Of course, I'm not just working on high-profile Image books. Oh dear me, no. If you've been following the blog for any length of time, you'll also know I'm writing the comic strip for the UK's DOCTOR WHO MAGAZINE. And it's going pretty well, I think. It's hard to tell really - the DWM strip seems to exist in its own little bubble, away from the scrutiny of yer Rich Johnstons and yer Heidi McDonalds. So the only feedback I get is from my editor(s) and a single, solitary thread over on the doctorwhoforum. People seem to like what I'm doing well enough: some people don't like Majenta that much, some people positively adore her. Ha. She's a tough character to write at times - motivated by self interest, and with absolutely no interest in the Doctor's adventures or being "good", the trick is to come up with mechanisms to pull her into the plot without seeming contrived. Sometimes, I've pulled this off - other times, less well.
Which brings me to The Stockbridge Child. This was published over the last three months, and is the second story in the arc. And I can't lie - it was a bit of a nightmare to write. The script itself - no problem. But hacking out something that looked like a workable plot, that was the tricky bit. I think my main problem was the setting - if you look back through previous Stockbridge stories, they tend to start in Stockbridge, then head out elsewhere. The Tides of Time takes us across the Universe, Stars Fell... takes us into the bowels of a haunted spaceship, Endgame into the Toymaker's surreal lair and so on. When it came to creating something fast-moving and comic-booky, Stockbridge just didn't fire my neurons - it's too flat, too small, too ordinary (This is nonsense of course: a really great writer could have done something great with the same setting, I'm sure).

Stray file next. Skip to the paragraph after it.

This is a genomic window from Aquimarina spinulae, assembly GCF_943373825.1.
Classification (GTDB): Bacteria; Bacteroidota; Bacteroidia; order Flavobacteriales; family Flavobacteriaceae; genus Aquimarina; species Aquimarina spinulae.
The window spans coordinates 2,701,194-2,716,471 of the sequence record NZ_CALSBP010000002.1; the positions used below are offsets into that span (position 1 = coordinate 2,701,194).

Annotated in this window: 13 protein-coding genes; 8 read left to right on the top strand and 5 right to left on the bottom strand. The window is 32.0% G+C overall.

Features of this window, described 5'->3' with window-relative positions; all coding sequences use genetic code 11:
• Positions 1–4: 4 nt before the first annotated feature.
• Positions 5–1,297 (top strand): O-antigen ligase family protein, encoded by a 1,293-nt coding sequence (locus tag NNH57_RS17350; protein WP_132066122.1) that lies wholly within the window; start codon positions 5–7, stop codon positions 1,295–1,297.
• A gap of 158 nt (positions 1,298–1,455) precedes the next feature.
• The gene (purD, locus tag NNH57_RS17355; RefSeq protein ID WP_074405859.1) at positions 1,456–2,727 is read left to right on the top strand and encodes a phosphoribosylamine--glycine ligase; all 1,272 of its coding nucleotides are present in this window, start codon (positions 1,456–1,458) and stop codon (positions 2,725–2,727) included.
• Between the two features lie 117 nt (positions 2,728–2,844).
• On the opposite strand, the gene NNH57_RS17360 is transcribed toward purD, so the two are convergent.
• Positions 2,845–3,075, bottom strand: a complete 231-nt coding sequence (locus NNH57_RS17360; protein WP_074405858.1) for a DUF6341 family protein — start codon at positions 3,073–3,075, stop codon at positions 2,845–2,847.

And then there's the Majenta problem. She has a mission (sorting out her brain), so has no interest in "local disputes". That's fine, and very funny, but she's still the Doctor's companion, so she has to get pulled into the story somehow. The trick, I guess, is to bring her self-interest to the fore - in Part Two she saves her own life by offering the villain the TARDIS. This tactic, inevitably, blows up in her face, and she ends up tied to a monument in the town square as bait for the Doctor.
Not the most satisfying solution, but it worked well enough. And to get around the Stockbridge problem, I cheated a bit in part two and took the Doctor and Max away from the village and into the wilds of another universe. Bad Dan!
Anyway - How about some pics?
This is young Max. In an earlier version of this story, the setting was the late fifties, and Max was around twelve years old. He would help the Doctor stop a Mosley-style fascist conquering the UK with some sort of evil power gem... thing. This version of the plot had some merits - I loved the sunny, nostalgic, Boys' Own setting - but I couldn't make it hang together at all.
Mr Farrier, the villain from that earlier Stockbridge story. He was, of course, a racist, and the power gem thing made him go all black and evil and...ah. As you can see, I was on pretty shaky ground here.
Mr Guest. This is from another version of the Stockbridge story (I think I did about six different Stockbridge stories before settling on TSC. This one involved numerous Max Edisons and a hundred parallel universes and some daft device called the dimension key or something. Sigh). He was the leader of a group of shape shifters called Verisimuloids. I still like the design quite a lot and will probably end up using him somewhere.
Mr Maguffin - the baddy in this second version of the story. I'm determined to get him in somewhere!
And that's it for The Stockbridge Child! Well, sort of. Hey, I have to save something back for the trade, don't I?